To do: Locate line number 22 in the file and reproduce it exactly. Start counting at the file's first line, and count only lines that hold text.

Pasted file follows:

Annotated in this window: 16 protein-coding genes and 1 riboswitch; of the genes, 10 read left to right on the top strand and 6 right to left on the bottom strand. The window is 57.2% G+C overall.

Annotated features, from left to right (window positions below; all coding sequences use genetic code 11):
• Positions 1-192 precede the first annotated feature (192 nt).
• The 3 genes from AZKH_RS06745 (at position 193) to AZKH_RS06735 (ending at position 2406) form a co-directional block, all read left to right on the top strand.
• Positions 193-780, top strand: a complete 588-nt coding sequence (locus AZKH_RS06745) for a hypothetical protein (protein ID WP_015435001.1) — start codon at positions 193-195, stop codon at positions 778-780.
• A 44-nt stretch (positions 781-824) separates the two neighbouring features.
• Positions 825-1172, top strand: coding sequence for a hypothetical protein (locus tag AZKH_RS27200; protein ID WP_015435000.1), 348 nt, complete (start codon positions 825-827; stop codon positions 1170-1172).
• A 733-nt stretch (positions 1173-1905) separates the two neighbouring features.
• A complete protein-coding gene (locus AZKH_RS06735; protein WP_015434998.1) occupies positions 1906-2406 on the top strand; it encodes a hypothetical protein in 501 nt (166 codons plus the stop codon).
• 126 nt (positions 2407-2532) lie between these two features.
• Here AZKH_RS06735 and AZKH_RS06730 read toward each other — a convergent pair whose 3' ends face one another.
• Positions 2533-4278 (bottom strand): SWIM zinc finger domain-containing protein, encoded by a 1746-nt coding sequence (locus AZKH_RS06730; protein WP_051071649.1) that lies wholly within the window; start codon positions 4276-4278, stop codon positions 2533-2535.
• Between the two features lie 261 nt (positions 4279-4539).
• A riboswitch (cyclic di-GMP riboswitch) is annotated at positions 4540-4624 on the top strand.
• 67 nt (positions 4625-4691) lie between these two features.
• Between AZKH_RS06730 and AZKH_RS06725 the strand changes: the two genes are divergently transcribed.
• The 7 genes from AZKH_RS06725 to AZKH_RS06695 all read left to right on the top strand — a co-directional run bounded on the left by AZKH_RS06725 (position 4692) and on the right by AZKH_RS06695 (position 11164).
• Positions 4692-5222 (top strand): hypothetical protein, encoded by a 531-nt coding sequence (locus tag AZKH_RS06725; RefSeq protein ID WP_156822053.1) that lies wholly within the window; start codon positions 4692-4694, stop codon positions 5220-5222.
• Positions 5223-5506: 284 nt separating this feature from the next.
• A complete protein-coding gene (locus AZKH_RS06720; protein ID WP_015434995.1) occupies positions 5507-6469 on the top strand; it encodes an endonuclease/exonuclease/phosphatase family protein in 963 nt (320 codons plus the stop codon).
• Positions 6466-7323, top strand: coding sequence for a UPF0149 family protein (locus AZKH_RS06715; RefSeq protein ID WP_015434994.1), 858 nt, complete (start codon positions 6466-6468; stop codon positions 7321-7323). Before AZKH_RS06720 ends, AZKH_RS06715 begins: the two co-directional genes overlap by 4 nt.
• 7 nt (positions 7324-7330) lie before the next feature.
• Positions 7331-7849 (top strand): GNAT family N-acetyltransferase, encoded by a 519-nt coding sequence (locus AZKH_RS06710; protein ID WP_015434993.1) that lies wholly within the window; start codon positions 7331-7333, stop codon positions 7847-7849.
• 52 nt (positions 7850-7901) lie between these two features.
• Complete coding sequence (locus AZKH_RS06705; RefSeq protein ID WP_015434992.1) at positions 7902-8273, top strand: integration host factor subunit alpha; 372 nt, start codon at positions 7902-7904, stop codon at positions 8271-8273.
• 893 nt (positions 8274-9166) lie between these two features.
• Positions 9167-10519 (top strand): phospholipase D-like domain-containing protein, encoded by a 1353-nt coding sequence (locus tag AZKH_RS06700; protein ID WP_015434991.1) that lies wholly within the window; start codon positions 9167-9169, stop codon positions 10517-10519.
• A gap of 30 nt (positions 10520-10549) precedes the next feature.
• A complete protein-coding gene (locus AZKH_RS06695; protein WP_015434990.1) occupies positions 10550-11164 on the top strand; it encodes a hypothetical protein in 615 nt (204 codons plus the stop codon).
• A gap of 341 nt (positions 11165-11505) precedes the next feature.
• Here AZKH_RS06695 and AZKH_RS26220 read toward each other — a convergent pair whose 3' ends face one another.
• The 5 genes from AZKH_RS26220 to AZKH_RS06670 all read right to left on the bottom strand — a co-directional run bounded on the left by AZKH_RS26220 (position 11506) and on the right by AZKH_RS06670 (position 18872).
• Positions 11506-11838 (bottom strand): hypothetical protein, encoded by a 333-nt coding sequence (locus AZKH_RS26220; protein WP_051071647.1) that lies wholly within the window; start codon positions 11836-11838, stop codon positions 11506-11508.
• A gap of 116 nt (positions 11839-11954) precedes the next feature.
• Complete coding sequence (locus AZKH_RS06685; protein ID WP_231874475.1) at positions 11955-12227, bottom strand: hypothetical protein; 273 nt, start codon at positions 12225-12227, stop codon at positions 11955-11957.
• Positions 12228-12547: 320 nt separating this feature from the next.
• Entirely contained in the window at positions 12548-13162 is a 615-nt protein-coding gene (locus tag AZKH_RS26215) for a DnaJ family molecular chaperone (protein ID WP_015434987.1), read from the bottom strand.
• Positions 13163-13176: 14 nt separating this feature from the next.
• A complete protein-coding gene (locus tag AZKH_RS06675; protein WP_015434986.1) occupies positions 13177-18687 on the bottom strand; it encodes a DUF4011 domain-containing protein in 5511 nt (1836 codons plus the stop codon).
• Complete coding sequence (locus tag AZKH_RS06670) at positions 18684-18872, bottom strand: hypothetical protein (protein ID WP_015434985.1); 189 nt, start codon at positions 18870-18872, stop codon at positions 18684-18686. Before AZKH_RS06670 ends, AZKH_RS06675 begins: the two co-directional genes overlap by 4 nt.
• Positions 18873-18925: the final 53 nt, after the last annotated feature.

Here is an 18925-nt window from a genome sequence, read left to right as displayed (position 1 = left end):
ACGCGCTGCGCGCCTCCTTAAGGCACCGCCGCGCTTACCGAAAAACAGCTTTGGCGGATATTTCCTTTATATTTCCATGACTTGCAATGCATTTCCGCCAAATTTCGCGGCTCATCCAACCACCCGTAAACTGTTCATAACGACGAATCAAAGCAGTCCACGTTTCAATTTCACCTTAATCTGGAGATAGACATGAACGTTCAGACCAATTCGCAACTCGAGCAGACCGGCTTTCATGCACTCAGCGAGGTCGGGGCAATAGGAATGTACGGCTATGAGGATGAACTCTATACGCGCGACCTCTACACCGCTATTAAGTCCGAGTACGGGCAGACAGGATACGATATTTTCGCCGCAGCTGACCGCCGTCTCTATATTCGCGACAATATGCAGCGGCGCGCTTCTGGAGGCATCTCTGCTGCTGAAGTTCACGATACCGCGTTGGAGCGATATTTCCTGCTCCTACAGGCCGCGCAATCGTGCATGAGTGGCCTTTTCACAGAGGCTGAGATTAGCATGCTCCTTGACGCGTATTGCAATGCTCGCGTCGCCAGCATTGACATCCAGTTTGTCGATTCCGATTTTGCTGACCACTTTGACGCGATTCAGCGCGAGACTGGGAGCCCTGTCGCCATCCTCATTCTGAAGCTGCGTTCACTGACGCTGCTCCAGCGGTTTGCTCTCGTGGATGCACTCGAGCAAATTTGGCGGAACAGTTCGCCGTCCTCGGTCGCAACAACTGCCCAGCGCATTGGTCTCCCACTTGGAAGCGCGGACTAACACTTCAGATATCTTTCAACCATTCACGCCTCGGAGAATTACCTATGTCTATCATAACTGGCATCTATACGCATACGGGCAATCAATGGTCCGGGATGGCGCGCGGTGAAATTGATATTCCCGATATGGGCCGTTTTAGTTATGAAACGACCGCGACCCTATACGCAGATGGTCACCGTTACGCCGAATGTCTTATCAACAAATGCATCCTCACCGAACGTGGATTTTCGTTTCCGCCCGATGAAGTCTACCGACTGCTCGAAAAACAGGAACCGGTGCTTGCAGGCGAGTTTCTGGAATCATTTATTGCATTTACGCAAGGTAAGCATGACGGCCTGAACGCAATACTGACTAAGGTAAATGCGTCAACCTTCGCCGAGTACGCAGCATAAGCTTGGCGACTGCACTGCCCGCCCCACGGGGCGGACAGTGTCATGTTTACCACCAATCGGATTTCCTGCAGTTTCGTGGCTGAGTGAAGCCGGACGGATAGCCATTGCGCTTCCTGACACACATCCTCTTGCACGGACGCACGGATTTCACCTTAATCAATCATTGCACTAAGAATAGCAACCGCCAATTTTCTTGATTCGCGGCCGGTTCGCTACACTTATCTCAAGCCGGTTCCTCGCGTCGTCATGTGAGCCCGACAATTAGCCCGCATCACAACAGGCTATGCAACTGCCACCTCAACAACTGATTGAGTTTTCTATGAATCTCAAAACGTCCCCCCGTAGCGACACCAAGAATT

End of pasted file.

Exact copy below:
• 7 nt (positions 7324-7330) lie before the next feature.